Relevant Bible Teaching "Sanctify them in the truth; Your word is truth."
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May God Increase Our Faith
A fascinating word study to do is on the topic of faith. Actually, it’s a very convicting study to do because of the vastly important role of faith in the life of the believer. Faith is how a person is justified, that is, made righteous in God’s sight (Romans 3:28). Faith, we learn, moves mountains (Matthew 21:21). Faith is how we walk, rather than by sight (2 Corinthians 5:7). Faith is how we please God in our lives as believers. Hebrews 11:6 says, “Without faith it is impossible to please Him.”  Romans 14:23 echoes this truth when it says, “Whatever is not from faith is sin.” As we go through life, we will have many important decisions to make. Each day, in fact, we must choose how we will live and whom or what we will serve. To do things of eternal value and that amount to true spiritual fruit, we must live by faith. God’s will for us will always be the road which requires faith. To rely upon ourselves or to not allow God to stretch us beyond where we are comfortable and in control demonstrates a lack of faith and should be understood to be sin. This hurts even to say because it cuts us all to the core, which God’s Word is excellent at doing (Hebrews 4:12). We could all use an added measure of faith, and we should pray that God would increase our faith where we lack it.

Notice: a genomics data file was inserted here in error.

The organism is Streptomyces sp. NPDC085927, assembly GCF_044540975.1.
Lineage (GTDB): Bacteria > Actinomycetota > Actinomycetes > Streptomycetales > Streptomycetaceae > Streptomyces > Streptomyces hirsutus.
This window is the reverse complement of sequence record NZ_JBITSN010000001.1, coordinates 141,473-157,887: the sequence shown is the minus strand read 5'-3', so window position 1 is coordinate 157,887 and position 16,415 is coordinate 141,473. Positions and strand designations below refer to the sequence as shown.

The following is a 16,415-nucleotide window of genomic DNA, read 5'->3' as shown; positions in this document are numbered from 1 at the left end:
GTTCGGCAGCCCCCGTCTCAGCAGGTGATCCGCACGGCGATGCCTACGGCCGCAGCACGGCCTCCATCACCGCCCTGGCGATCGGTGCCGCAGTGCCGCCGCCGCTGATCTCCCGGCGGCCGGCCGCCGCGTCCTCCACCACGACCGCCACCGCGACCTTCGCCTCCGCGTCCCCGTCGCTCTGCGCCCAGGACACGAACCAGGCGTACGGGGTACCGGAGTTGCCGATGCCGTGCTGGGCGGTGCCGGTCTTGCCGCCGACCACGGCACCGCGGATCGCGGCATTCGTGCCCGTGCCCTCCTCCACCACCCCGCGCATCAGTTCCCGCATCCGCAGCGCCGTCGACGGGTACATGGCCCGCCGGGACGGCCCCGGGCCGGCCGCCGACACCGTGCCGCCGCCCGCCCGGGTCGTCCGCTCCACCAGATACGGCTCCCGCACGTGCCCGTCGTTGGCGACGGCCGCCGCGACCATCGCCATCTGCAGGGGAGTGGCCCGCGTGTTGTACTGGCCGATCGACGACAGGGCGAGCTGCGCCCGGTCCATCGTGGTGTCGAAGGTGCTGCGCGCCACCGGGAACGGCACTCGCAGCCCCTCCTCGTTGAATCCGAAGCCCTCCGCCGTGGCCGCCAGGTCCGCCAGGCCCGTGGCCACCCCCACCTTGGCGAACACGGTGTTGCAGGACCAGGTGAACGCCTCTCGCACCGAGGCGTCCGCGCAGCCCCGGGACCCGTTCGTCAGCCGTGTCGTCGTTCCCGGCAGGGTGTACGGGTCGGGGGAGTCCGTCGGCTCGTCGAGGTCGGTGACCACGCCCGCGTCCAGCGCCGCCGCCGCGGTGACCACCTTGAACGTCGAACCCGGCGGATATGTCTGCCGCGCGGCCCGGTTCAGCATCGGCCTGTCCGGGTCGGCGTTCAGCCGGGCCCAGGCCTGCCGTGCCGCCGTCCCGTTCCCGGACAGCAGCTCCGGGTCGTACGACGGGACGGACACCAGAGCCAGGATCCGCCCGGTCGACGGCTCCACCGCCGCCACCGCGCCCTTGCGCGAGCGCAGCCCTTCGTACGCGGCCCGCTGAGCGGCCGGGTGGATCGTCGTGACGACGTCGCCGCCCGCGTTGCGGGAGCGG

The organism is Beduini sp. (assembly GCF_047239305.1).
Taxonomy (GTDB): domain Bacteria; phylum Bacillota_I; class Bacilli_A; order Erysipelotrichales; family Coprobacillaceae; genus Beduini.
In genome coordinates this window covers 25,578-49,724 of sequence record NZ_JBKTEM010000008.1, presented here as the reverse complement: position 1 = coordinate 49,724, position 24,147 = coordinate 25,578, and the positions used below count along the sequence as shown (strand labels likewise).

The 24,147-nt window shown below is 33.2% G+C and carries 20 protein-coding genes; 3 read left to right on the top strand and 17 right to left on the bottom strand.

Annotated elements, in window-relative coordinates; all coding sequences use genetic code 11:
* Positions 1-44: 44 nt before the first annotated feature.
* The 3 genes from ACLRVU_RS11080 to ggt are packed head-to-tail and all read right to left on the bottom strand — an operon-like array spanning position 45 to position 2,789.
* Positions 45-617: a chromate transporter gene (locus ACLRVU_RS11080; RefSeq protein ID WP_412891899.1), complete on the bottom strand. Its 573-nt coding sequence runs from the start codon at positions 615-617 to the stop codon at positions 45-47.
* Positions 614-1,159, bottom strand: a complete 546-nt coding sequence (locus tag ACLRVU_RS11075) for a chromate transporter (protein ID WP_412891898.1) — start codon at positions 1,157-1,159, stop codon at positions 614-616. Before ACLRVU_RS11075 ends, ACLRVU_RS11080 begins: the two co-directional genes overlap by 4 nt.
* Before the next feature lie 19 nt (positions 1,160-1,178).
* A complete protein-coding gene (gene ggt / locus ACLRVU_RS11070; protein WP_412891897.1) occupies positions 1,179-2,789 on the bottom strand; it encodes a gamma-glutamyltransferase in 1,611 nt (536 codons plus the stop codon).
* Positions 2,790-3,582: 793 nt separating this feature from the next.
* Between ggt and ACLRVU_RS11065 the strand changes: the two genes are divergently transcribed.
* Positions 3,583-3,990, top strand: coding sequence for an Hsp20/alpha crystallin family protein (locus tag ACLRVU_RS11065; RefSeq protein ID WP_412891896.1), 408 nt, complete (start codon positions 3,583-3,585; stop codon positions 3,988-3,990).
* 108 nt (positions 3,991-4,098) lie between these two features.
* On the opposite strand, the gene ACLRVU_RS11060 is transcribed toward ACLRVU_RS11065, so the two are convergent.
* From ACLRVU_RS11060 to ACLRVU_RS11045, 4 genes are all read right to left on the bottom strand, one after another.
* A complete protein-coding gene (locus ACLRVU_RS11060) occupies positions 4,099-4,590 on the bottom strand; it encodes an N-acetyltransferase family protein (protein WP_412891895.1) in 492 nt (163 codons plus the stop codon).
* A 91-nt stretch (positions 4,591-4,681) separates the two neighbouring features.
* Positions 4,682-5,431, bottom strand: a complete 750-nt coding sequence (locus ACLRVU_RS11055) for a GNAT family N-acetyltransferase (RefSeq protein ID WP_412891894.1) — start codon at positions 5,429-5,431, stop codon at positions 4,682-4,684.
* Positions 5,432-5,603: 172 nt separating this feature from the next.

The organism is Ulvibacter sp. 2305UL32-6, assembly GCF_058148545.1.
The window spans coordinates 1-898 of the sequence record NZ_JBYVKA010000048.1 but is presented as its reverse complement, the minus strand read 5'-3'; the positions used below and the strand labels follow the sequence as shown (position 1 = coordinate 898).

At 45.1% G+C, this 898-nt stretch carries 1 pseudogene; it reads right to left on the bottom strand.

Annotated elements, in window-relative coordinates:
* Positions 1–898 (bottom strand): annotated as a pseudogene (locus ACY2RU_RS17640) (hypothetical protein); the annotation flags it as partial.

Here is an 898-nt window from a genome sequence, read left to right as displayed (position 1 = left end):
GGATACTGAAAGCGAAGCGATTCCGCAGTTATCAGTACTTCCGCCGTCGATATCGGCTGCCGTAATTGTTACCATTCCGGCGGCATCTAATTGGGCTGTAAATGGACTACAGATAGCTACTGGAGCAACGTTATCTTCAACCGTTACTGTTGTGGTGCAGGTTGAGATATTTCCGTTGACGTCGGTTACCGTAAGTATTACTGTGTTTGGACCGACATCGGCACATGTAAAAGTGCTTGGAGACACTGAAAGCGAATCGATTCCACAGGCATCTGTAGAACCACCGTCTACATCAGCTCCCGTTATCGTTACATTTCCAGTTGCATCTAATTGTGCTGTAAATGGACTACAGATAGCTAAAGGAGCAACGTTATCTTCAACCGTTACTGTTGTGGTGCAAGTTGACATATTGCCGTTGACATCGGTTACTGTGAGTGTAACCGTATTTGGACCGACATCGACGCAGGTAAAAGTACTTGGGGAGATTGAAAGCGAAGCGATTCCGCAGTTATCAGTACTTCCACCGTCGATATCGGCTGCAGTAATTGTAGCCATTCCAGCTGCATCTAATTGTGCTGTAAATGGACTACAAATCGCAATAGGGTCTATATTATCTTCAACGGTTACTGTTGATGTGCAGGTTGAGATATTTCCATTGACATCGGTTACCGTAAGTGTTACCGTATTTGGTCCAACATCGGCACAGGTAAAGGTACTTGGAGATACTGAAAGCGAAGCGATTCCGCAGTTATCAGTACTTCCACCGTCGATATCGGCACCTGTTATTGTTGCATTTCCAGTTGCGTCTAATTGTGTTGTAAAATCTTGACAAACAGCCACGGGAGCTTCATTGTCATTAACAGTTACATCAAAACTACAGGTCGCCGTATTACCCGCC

God has a way of stretching our faith so that it can be increased. He does this by giving us things which make us uncomfortable, which challenge us, and which try the faith which we possess. Tests and trials are ordained by God for our good. They are not malicious as if God delights in seeing us struggle, strain, and suffer. But like a coach or physical trainer pushes an athlete beyond his limits, even to the point of feeling sick, God allows trials to come our way to make us stronger (James 1:2-4). His purpose is good, and He causes all things to work for our good as we are made more and more into the image of Christ (Romans 8:28). So let us not be surprised if we desire to grow deeper in our faith, even asking God to revive our hearts, and then we experience difficulty. In order to strengthen us and teach us to lean only upon Him, God often takes away all that we rely on so that we rely only upon Him. God’s call is that we trust Him with all of our hearts, not some of our hearts and not even most of our hearts. He wants total faith, faith which doesn’t doubt, fear, shrink away in shame, or waffle. He wants to see faith under fire, as Shadrach, Meshach, and Abed-nego demonstrated literally. Their confidence was that God would deliver them, and they were bold, confident, hopeful, and strong. Yet they were not presumptuous, saying that they would stand firm in their faith even if they were consumed in the fiery furnace (Daniel 3:16-18). They knew their God loved them, and they were going to serve Him no matter what, trusting His plan and purpose to be the best for them. When we endure under trial, we will be able to see the work of proven character which God has accomplished in our hearts and lives. The more our faith is stretched and the more we endure, the more like Christ we will become. Additionally, our hope will increase because we will continue to see the power of God in us, for we will know without a doubt that He has been there for us, supporting us, encouraging us, and enabling us (Romans 5:3-5). There is great hope to know that God will allow us to escape temptation (1 Corinthians 10:13) and that He is our portion each day (Lamentations 3:24), granting us the mercy we need.